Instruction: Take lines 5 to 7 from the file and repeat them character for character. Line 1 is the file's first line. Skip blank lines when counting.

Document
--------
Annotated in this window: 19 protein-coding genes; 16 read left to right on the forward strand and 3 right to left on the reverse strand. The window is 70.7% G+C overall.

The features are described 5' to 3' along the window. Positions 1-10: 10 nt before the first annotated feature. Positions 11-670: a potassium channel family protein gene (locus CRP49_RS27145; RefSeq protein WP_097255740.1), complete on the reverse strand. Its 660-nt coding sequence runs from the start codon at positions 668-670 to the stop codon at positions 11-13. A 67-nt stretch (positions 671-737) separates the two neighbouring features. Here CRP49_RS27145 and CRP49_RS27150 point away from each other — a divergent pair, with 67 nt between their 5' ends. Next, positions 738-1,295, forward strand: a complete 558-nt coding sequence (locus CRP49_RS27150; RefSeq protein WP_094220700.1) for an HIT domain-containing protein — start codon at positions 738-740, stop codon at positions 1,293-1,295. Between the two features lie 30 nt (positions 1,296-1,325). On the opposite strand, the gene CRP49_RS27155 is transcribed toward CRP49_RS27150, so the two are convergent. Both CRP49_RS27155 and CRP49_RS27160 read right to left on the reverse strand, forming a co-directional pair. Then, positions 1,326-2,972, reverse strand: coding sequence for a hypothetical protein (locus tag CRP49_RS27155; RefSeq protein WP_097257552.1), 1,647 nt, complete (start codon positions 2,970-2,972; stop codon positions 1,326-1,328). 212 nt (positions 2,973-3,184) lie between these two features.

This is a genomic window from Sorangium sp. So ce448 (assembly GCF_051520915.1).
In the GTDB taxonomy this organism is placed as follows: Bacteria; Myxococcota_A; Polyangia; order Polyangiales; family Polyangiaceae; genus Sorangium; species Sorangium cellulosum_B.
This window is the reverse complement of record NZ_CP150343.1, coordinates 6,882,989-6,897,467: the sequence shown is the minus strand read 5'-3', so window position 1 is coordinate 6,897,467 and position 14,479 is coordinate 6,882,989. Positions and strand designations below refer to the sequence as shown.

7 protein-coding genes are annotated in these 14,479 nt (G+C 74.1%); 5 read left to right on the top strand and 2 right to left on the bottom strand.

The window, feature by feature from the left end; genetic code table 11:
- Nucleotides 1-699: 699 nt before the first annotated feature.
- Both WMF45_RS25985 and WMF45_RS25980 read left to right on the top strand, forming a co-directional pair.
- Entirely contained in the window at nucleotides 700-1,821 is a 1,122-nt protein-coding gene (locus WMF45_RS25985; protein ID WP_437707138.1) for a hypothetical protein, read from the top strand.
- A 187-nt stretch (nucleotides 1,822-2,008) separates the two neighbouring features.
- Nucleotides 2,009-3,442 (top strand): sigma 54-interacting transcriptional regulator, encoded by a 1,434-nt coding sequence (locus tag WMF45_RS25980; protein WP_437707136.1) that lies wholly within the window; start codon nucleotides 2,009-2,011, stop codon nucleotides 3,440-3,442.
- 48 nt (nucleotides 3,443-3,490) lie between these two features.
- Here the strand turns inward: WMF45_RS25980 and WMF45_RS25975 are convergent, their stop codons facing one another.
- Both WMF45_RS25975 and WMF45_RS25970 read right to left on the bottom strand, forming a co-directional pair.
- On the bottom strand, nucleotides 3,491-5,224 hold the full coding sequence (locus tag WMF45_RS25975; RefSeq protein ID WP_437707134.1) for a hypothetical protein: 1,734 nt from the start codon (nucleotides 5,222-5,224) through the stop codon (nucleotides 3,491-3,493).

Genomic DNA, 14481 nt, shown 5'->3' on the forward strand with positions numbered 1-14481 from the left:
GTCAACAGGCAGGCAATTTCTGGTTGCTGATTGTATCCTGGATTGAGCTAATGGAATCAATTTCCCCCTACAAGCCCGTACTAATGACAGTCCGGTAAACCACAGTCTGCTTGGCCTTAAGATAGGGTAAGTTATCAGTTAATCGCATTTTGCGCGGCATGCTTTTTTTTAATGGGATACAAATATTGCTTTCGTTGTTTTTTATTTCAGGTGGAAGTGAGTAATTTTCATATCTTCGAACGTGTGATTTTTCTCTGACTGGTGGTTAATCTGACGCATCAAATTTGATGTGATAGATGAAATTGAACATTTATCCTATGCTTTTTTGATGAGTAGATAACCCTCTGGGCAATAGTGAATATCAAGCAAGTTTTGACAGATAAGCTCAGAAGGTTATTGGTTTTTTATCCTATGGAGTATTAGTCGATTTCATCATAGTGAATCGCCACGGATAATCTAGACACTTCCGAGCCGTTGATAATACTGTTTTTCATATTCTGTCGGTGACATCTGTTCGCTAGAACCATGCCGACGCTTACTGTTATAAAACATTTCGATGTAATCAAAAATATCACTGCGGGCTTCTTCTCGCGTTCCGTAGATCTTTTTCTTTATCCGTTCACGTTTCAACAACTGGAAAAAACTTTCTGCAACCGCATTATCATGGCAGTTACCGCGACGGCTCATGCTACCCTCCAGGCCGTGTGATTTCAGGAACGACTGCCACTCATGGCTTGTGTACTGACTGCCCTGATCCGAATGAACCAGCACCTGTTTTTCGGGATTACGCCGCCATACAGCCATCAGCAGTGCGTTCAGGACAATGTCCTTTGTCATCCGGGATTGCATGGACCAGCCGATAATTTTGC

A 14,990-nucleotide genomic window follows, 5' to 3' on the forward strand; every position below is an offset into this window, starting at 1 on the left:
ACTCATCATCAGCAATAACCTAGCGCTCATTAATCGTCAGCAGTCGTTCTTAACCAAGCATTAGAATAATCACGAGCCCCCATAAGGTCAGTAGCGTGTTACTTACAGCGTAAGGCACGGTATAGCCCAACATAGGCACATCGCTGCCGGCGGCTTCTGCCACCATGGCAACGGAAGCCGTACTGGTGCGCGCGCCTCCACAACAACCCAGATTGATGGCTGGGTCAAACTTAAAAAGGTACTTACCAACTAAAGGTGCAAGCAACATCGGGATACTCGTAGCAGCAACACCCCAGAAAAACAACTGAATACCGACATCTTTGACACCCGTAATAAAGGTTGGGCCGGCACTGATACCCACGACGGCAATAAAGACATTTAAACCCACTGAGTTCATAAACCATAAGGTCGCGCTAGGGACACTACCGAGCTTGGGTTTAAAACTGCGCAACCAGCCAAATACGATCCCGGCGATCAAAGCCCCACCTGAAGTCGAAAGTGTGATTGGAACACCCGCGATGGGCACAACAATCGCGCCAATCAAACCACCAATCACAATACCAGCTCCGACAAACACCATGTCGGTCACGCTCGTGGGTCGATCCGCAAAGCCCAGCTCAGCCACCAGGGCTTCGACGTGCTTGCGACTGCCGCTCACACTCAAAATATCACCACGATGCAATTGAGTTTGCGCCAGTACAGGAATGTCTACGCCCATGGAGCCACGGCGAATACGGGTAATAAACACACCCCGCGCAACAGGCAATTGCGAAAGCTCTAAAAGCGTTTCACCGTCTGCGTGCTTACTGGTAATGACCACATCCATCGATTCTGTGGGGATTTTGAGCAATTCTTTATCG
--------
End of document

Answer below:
This window is the reverse complement of record NZ_CP150343.1, coordinates 6,882,989-6,897,467: the sequence shown is the minus strand read 5'-3', so window position 1 is coordinate 6,897,467 and position 14,479 is coordinate 6,882,989. Positions and strand designations below refer to the sequence as shown.

7 protein-coding genes are annotated in these 14,479 nt (G+C 74.1%); 5 read left to right on the top strand and 2 right to left on the bottom strand.

The window, feature by feature from the left end; genetic code table 11: